FAIROAK : Synthetic maps of gene diversity and provenance performance for utilization and conservation of oak genetic resources in Europe

Funded by the EU - 1 March 1996 to 31 August 1999


Final report:

Executive summary

Synthetic maps of chloroplast DNA haplotypes were constructed in white oaks at a European scale. The maps are based on a total number 2673 populations (12714 trees) that were collected in eight different species (Q. canariensis, Q. faginea, Q.frainetto, Q. macranthera, Q.petraea, Q. pubescens, Q. pyrenaica, Q. robur) distributed in 22 different countries. The total data set represents an unprecedented achievement in population genetics in plants. A common strategy for molecular screening, based on restriction analysis of four PCR-amplified cpDNA fragments, was used to allow comparison among the different studies. 42 chloroplast variants were detected during this survey and their phylogenetic relationships were described. These variants clustered in six cpDNA lineages, which have quite separate geographic distributions along a longitudinal gradient. A low level of diversity within population but strong differentiation among populations and clear-cut geographic patterns have been revealed during this survey. Most haplotypes found in northern Europe are also present in the south, whereas the contrary does not hold, suggesting that few of the mutations that were scored have occurred during postglacial recolonisation. A phylogeographic pattern was apparent, with related haplotypes from the same lineage having broadly similar geographic distributions. Two lineages have only a western distribution whereas 2 others are restricted to eastern regions and the last two are distributed in the central part of Europe.

Although the eight species studied systematically share cpDNA variants when in sympatry, they are partitioning cpDNA diversity differently, as a consequence of their different ecology and life history attributes. Regional differences in levels of differentiation also exist (either species-specific or general); they seem to be related to the intensity of past and present management of the forests across Europe but also to the level of fragmentation of the range within these regions.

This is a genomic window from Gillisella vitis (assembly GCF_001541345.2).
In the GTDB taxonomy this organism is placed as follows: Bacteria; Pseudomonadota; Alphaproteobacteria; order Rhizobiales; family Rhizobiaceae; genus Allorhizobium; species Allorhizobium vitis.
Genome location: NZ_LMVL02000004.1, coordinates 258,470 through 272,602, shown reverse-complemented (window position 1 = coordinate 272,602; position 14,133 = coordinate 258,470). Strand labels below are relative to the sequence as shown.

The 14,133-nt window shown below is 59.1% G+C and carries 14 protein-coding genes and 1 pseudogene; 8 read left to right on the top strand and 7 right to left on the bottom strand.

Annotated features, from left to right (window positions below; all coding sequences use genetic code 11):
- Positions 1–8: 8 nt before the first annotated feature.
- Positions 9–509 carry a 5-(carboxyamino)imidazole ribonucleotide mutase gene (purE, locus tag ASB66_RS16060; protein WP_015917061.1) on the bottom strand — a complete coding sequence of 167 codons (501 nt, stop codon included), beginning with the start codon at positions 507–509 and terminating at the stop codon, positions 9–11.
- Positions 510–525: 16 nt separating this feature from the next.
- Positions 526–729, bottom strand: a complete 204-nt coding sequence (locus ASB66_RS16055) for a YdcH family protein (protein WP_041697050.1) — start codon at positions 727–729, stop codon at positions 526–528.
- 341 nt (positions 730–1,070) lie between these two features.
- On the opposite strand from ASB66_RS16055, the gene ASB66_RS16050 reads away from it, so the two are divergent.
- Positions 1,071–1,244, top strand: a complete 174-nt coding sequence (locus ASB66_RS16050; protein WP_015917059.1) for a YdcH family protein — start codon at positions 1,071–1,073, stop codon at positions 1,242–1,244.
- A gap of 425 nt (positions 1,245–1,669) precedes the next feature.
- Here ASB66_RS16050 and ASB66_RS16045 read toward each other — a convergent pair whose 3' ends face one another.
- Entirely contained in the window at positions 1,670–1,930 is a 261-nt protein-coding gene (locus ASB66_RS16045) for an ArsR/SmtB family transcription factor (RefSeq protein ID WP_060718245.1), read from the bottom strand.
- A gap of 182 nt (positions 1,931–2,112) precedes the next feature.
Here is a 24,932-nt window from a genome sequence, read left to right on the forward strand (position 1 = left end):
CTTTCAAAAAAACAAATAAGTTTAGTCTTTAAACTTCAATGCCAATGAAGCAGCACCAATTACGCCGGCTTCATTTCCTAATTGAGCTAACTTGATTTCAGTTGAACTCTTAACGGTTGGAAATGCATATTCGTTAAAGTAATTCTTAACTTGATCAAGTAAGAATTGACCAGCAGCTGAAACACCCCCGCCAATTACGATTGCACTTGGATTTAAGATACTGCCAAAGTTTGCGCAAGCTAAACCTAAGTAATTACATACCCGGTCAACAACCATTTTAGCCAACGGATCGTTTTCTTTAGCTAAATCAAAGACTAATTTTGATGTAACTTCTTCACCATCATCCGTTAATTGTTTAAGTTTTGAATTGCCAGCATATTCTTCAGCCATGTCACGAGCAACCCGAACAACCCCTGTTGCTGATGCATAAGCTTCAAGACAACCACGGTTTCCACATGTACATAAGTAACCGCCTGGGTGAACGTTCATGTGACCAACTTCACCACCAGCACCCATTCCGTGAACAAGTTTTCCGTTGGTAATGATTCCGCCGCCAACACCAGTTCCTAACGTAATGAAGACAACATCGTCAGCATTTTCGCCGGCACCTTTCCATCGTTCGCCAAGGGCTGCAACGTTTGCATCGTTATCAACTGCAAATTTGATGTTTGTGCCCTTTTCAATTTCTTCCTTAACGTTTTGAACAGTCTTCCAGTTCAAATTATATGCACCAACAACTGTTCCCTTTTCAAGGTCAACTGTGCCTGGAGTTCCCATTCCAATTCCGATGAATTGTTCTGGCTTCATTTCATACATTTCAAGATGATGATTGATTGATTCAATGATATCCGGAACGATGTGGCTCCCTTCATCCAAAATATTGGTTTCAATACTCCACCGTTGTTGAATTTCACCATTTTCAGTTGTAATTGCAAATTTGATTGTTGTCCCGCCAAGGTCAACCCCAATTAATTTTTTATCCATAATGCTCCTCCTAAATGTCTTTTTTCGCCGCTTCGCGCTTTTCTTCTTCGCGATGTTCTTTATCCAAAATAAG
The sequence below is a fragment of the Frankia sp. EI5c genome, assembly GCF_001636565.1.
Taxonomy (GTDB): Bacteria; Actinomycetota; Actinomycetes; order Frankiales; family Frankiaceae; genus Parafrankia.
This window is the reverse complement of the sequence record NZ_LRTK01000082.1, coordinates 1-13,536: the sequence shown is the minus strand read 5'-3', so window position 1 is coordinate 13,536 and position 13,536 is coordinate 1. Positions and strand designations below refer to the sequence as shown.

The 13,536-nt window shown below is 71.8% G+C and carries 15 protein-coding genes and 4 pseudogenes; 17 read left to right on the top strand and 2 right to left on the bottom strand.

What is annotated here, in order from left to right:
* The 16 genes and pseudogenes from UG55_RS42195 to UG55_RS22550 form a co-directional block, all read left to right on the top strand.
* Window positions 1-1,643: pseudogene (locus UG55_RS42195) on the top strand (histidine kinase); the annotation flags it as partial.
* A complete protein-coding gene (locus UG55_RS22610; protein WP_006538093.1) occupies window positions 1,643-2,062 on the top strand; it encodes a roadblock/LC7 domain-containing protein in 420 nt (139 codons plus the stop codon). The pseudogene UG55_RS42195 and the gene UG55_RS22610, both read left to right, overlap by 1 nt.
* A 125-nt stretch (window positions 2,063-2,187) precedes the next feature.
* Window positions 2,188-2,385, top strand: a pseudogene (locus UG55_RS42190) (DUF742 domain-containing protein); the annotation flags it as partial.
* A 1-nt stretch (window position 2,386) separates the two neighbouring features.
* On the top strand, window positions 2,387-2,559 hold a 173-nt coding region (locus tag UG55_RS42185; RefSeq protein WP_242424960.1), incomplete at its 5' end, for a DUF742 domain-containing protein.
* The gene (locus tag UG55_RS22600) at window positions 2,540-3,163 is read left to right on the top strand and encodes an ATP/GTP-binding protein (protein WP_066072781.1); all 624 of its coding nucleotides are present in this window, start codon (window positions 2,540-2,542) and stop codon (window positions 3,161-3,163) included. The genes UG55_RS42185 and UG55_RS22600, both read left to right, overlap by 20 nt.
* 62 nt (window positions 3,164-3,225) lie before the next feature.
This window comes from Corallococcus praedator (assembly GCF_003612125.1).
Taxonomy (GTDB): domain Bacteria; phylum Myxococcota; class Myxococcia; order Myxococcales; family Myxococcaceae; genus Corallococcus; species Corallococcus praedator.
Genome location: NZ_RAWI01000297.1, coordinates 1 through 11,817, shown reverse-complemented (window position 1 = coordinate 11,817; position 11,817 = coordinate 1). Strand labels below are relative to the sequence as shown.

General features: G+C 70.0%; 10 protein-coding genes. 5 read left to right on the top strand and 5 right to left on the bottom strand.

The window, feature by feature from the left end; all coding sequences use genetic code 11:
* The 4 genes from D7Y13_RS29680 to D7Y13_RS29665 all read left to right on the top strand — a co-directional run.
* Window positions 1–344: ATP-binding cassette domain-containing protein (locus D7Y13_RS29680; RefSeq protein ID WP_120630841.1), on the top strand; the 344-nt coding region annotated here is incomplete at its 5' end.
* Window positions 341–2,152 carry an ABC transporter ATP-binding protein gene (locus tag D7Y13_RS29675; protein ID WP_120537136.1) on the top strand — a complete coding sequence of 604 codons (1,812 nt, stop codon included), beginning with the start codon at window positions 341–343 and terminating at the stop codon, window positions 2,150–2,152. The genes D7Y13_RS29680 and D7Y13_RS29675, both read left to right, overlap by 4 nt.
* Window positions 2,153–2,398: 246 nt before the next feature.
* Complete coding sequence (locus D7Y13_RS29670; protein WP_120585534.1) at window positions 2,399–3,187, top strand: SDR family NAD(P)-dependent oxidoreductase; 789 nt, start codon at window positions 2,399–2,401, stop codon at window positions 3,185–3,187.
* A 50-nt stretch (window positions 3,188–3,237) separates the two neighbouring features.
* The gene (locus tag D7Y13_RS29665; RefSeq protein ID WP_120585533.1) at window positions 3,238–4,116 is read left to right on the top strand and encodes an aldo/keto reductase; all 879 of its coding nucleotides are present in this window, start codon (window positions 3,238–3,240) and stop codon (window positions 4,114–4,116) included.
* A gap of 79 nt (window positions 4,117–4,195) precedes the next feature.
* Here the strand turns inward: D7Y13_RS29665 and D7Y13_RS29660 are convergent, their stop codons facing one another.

Simultaneously, geographic maps of fossil pollen deposits were constructed at 500 years intervals between 15000BP and 6000BP. These maps are based on 600 pollen sequences available from the European Pollen Database (EPD, 483 sequences), the Alpine Palynological Database (ALPADABA 50 sequences) and about 70 sequences supplied for use in this project or digitised from published pollen diagrams. The data of pollen sequences from sites across Europe were used to reconstruct the location of refugia of the deciduous oak species, and the migration from these refugia into their current ranges. Three areas of southern Europe have been identified as refugia: southern Iberian peninsula, southern Italian peninsula and the southern Balkan peninsula. The spread of Quercus took place in two steps. First, in the lateglacial interstadial (13 to 11 ka BP) Quercus spread to the central European mountains from these refugia. Second, with the stabilisation of a climate favourable to deciduous trees species in the Holocene, the oak spread into northern Europe, rapidly into the north-west, and more slowly into the centre and east, due to physical barriers. The earlier distribution changes are strongly correlated with the shifts in climate, whereas the later changes are most strongly controlled by competition between species, landscape topography and other edaphic factors. By approximately 6 ka BP, the deciduous oak had reached its maximum extension in Europe. The distribution of haplotypes and the palynological information available were used to infer colonisation routes out of the ice-age refugia. In western Europe, in particular, movements out of the Iberian and the Italian peninsula are clearly apparent. Some movements resulted in the exchange of haplotypes among refugia, during the present interglacial and probably also during earlier cycles. This has lead to parallel colonisation routes for phylogenetically divergent haplotypes, limiting somewhat the phylogeographic structure.

Cases of disjunction in the present-day distribution of haplotypes are also apparent and could have been induced by the existence of a cold phase (the Younger Dryas, from 11,000 to 10,000 BP), which resulted in range restriction following an early warm period which lead to the first expansion of the oak from its refugia. This was followed by a new period of expansion in the postglacial, in some cases involving ‘secondary’ refugia. All this would have lead to the reshuffling of the distribution of the haplotypes. Early association between haplotypes and oak species are also suggested by the data, although extensive introgression among species has partly blurred the pattern. This means that colonisation routes may have been initially constrained by the ecological characteristics of the species hosting each chloroplast variant. We suggest for instance that two oak species distributed in the north of the Iberian peninsula (Quercus petraea and Q. robur) are recent postglacial immigrants. Altogether, the conclusions in terms of the location of ice-age refugia and of the colonization routes derived at with the molecular information and with the fossil pollen data appear to be largely compatible.